WITNESS FOR THE PROSECUTION
Crescent Theatre, Birmingham, Sunday 26th February, 2017
Agatha Christie’s courtroom drama is a far cry from the typical, almost cosy murder mystery affair to which she is inextricably linked. The play uses the trappings of civilised society, i.e. a court of law, to expose the seedy underbelly of human nature. In the safe haven of our seats in the auditorium, we enjoy the unfolding details – a violent murder, acts of betrayal – but there is a bitter aftertaste to this entertainment that reminds us our fascination with crime as drama is, at best, a guilty pleasure.
This production exudes excellence at every turn. A top-notch cast populates the story with credible characterisations, breathing life into Christie’s wry observations and the more verbose legalese of the professional lawmen.
Geoff Poole and Katie Merriman get things off to a promising start with some amusing character work as employees of Sir Wilfred, the barrister defending the case. Their accents give us both place and period. We’re in London in the 1950s.
Bill Barry is excellent as Sir Wilfred. He and Brian Wilson, as lawyer Mayhew, give off an air of focussed professionalism, inspiring confidence in the system at work. Equally strong is the barrister for the prosecution, Myers (John O’Neill), grandstanding in the courtroom under the quiet authority of Mr Justice Wainwright (Geoff Poole again, in complete contrast to his earlier role).
When Zena Forrest enters, as German ex-pat Romaine Heilger, she makes a striking impression, not just because of her Teutonic froideur. Angela Daniels’s costume work cuts a dash – especially with the female characters. After all, men’s suits and the accoutrements of the court have barely changed for decades! Forrest is superb as the haughty femme fatale, provoked on the witness stand to losing her composure and saying too much… Alex Whiteley makes a good fist of Scottish busybody, Janet McKenzie, bringing humour to proceedings with a pleasing appearance in the box.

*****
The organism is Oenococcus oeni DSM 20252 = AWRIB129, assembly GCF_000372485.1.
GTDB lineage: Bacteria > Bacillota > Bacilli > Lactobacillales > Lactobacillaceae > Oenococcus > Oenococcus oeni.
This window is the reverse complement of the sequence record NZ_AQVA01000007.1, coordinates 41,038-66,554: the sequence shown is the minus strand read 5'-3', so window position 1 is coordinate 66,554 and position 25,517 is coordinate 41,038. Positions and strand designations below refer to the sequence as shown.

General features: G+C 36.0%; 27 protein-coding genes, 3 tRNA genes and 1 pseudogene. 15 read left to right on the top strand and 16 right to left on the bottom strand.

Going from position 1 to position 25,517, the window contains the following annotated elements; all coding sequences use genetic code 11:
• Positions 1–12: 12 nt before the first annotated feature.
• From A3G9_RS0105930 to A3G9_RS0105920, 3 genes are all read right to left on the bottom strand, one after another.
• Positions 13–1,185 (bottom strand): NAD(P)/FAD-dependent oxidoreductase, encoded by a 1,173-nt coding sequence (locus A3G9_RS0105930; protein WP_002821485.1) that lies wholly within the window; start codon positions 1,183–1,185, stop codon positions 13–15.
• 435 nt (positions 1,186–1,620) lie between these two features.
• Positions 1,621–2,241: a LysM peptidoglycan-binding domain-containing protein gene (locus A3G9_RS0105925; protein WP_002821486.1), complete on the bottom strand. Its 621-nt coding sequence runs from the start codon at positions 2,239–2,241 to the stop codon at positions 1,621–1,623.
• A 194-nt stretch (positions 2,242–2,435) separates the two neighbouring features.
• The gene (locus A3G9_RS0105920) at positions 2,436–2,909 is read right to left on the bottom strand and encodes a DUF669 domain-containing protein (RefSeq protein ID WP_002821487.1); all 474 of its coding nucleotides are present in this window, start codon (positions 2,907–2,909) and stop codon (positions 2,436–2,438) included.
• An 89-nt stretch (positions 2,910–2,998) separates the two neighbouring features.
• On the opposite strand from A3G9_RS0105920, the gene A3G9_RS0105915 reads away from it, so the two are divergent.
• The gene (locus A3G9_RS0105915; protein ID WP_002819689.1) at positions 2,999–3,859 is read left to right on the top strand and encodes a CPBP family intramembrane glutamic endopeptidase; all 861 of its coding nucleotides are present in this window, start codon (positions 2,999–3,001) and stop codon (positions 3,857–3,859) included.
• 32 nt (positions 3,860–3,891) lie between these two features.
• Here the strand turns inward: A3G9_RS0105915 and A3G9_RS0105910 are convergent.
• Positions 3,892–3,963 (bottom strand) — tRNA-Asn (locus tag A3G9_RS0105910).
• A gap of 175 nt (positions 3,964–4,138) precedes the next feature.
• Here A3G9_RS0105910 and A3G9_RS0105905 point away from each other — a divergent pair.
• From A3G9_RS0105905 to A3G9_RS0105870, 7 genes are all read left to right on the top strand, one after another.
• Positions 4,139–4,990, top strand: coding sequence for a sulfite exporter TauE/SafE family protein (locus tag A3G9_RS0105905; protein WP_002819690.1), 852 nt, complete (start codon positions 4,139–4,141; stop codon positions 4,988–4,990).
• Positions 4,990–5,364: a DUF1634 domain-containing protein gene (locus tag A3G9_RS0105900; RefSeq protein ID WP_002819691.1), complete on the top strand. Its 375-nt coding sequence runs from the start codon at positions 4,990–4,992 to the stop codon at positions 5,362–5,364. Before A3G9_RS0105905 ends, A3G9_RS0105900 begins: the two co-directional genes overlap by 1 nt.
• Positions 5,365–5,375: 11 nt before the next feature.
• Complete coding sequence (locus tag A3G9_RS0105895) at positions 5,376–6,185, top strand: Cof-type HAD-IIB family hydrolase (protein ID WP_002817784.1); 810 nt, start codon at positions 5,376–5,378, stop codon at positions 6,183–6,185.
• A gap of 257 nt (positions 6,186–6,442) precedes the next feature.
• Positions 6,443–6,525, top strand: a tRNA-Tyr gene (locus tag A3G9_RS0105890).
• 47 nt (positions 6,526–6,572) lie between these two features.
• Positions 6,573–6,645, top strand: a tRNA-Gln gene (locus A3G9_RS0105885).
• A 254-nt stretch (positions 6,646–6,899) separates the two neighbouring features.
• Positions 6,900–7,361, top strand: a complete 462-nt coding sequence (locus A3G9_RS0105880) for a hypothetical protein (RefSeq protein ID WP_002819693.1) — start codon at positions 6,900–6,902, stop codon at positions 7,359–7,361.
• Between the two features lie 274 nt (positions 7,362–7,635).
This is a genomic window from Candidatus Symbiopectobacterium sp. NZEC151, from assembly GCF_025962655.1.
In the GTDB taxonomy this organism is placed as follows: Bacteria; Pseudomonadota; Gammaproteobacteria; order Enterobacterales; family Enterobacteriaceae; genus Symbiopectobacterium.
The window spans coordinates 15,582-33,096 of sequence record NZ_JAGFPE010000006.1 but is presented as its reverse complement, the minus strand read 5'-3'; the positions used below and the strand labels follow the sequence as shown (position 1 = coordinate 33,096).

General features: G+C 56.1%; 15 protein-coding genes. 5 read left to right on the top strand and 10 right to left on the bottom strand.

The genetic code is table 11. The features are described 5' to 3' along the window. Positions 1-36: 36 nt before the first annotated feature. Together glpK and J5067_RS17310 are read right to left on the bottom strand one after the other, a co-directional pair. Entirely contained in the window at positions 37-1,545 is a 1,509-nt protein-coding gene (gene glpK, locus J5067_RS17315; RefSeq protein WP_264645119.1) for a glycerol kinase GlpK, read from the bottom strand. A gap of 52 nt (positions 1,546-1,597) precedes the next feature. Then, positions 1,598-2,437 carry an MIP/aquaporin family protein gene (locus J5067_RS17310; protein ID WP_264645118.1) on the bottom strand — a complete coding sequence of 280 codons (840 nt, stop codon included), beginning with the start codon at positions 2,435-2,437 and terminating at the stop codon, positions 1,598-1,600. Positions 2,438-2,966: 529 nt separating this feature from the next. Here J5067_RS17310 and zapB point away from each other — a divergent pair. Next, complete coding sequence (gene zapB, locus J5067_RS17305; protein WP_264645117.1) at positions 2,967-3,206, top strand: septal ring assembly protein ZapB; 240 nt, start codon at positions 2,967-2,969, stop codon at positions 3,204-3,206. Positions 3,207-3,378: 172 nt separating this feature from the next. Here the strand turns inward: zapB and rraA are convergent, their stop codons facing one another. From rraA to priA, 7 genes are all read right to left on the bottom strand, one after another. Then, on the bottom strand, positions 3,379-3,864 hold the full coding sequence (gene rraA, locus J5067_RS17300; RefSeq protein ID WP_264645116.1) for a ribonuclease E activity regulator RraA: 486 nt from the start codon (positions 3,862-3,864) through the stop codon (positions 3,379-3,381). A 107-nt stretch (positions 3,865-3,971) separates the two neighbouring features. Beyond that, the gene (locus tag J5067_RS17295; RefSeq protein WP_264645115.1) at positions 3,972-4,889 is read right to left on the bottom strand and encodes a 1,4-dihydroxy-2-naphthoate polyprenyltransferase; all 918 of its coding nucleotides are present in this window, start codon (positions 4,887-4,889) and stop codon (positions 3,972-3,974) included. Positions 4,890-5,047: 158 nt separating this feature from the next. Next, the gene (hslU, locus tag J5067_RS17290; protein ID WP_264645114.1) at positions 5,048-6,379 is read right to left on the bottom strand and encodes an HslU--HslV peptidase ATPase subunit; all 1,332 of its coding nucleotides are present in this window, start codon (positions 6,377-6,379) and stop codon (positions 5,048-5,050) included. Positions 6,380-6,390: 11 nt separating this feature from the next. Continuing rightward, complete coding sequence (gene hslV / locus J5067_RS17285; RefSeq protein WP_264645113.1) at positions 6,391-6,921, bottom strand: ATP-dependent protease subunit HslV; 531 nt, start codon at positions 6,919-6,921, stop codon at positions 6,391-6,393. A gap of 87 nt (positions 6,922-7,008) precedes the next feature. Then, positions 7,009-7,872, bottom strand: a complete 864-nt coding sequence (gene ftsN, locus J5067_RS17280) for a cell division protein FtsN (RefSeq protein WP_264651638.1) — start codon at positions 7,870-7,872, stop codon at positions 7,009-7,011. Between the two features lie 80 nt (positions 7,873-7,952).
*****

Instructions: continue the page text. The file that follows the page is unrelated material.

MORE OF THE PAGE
Director Les Stringer keeps us hooked throughout. It’s a lengthy sit (three hours, including two intervals) but Stringer manages to avoid any sense of the staid and the static in scenes that involve a lot of talk and a lot of sitting around. He contrives a crescendo at the end of the second act between prosecutor and prisoner, that is absolutely electrifying.
The set by Colin Judges (his real name) is stunning for the courtroom scenes, displaying craftsmanship to be sure, but it also says something. The court speaks of power and permanence, and the establishment at work. The set adds to the authenticity of the piece as much as the language and ritualised conduct of the court. But even the establishment can get it wrong sometimes, Christie reminds us.
Christie provides more twists than Chubby Checker for a thrilling denouement. The tables aren’t just turned, they spin!
Mark Payne dazzles, if that’s the right word, as nervy defendant Leonard Vole, as twitchy as his rodent namesake. Personable and decent, he elicits our sympathy from the start, in what develops into a towering and emotional performance with real star quality.
A thoroughly enjoyable, old-school visit to the theatre, but old-fashioned does not mean lacking in power to entertain. On the contrary, when it is played and presented this well, you know you’re in safe hands for a good night out.
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